FilmPack's Presets mode resembles Nik Collection except that the presets are on the righthand dock rather than the left side.

Presets is also where you'll find Time Machine.

During a briefing DxO said it had spent a good amount of money to acquire the rights to the "iconic images by famous figures in photography" that populate the Time Machine timeline.

"We wanted to give DxO FilmPack even greater depth," said Jean-Marc Alexia, vice president of marketing & product strategy. "To document our Time Machine, we collaborated with the Friends of the French Museum of Photography in Bièvres, an association chaired by the photographer Didier Pilon, who produced fantastic research."

The idea is to be able to apply the style of a famous photograph to your own work.

So we went right to it, clicking on the Time Machine button in the righthand dock. A dock flew out from the left side of the screen titled XIX Century. Our history lesson had begun.

It steps through the decades of the 20th century, showing you a set of famous images with a title and a long caption underneath detailing the image. Below the caption is a description of the FilmPack rendering you would use to match the image.

There really are some gems in this collection. You can think of it as your own private photography museum. Clicking on an image opens it full screen to make it even more enjoyable to study.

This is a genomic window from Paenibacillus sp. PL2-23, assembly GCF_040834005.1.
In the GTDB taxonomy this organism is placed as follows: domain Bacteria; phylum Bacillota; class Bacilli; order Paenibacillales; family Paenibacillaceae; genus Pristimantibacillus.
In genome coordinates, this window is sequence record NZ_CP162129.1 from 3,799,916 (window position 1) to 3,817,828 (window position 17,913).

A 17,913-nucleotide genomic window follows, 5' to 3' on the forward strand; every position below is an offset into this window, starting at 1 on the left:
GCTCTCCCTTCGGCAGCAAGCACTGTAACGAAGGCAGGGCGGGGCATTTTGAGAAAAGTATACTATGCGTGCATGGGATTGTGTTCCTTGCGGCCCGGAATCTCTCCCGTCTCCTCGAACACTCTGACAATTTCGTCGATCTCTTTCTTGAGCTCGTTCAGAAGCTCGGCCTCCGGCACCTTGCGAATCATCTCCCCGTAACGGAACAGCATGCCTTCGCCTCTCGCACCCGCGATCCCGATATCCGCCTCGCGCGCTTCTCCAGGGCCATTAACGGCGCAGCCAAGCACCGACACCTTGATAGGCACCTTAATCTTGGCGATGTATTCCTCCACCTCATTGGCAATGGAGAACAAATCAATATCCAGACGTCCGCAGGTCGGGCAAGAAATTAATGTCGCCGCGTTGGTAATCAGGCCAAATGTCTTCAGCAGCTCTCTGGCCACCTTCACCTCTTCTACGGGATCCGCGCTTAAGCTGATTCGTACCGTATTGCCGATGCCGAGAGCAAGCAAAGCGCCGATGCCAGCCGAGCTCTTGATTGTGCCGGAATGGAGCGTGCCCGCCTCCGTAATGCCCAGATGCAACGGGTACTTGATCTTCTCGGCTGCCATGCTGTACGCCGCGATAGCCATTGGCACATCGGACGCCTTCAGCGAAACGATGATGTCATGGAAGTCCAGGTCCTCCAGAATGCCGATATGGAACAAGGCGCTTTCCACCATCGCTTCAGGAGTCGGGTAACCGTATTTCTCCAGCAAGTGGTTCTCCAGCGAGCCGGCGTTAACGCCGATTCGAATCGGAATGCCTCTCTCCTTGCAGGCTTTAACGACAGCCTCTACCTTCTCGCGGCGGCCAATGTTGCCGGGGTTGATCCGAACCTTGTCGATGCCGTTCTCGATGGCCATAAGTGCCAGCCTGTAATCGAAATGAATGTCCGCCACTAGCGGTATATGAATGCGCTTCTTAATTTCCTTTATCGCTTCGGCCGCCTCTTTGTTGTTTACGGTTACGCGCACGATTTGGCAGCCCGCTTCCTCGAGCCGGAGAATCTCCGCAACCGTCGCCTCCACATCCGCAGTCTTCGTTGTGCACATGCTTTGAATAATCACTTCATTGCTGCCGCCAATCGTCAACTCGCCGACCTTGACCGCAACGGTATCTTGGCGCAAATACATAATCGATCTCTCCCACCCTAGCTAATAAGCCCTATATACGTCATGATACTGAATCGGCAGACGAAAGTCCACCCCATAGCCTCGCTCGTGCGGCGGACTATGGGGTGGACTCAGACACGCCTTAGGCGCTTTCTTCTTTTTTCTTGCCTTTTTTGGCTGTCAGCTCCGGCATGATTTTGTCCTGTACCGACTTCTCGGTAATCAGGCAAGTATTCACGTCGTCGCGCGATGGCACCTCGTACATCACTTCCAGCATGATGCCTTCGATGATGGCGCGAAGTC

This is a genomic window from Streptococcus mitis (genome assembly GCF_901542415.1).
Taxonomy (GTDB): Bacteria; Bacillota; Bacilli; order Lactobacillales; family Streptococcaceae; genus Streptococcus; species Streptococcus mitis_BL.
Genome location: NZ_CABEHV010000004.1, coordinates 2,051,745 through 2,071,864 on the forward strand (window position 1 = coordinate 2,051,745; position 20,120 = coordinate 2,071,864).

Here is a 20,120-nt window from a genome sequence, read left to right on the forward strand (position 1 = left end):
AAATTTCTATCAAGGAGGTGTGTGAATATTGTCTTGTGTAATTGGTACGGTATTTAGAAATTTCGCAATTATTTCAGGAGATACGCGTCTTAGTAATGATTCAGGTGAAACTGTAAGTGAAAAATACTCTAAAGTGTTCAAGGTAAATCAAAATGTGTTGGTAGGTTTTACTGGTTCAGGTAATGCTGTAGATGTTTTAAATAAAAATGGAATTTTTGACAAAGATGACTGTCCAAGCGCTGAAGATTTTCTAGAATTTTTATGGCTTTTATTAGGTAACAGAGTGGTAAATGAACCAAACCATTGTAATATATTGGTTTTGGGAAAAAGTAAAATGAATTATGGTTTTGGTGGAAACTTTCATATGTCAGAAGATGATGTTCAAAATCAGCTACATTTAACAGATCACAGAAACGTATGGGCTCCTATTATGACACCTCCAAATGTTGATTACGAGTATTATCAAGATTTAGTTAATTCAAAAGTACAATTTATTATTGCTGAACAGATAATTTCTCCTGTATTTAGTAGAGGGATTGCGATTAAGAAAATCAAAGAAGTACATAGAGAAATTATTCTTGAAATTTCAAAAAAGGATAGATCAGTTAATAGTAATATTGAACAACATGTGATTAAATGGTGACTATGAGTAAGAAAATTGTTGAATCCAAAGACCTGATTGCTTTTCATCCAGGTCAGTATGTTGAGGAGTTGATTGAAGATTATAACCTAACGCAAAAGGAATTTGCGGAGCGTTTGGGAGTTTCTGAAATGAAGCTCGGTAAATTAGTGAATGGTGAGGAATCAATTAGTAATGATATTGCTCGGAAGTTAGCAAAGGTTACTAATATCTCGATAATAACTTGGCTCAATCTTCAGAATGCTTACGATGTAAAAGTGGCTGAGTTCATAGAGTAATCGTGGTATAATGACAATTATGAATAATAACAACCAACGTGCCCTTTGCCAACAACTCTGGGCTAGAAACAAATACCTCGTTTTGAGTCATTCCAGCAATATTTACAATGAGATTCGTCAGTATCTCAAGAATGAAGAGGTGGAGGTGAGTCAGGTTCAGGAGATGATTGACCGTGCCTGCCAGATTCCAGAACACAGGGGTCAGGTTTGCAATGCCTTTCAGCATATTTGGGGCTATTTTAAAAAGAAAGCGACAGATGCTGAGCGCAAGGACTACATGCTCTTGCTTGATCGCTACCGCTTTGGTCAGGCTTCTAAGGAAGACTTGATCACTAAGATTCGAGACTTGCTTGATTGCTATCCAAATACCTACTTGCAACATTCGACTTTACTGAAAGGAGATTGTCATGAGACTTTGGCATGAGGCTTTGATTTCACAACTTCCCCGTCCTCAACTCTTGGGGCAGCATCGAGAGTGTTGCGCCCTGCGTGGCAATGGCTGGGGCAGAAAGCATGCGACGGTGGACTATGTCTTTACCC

We started with the Modify tool to straighten it before we used the editing tools: Film, Development, Graphical Effects and Lens Effects. We'll step through the new features, reporting on how they affected our edit.

We were puzzled by the Zoom tool. Clicking didn't do anything. There's a 1:1 tool next to it, which did zoom into a 1:1 view, which was like looking through an electron microscope on our 13-inch screen.

Later we discovered that scrolling up or down within the image, zooms out or in.

The 15 new emulsion simulations include two legendary films: Ektachrome Professional Infrared EIR Color Slide Film from Kodak and the monochrome instant film for the Polaroid 600 camera, Impossible Px 600 Silver Shade. In addition, it includes seven film simulation modes from X-series Fujifilm digital cameras and six cinema renderings inspired by the biggest trends in cinematographic color grading.

For our Film rendering we picked Kodak E-100 GX Ektachrome 100 with no grain (which you wouldn't be able to see here anyway).

We didn't adjust any of the several parameters in the Development section. Those include Light & Color, Hue/Saturation/Lightness, Tone curve, Automated corrections.

The new effects include:

  • 20 new effects, including drops and crumpled paper
  • 15 new light leak effects, including light spots, haze and zoom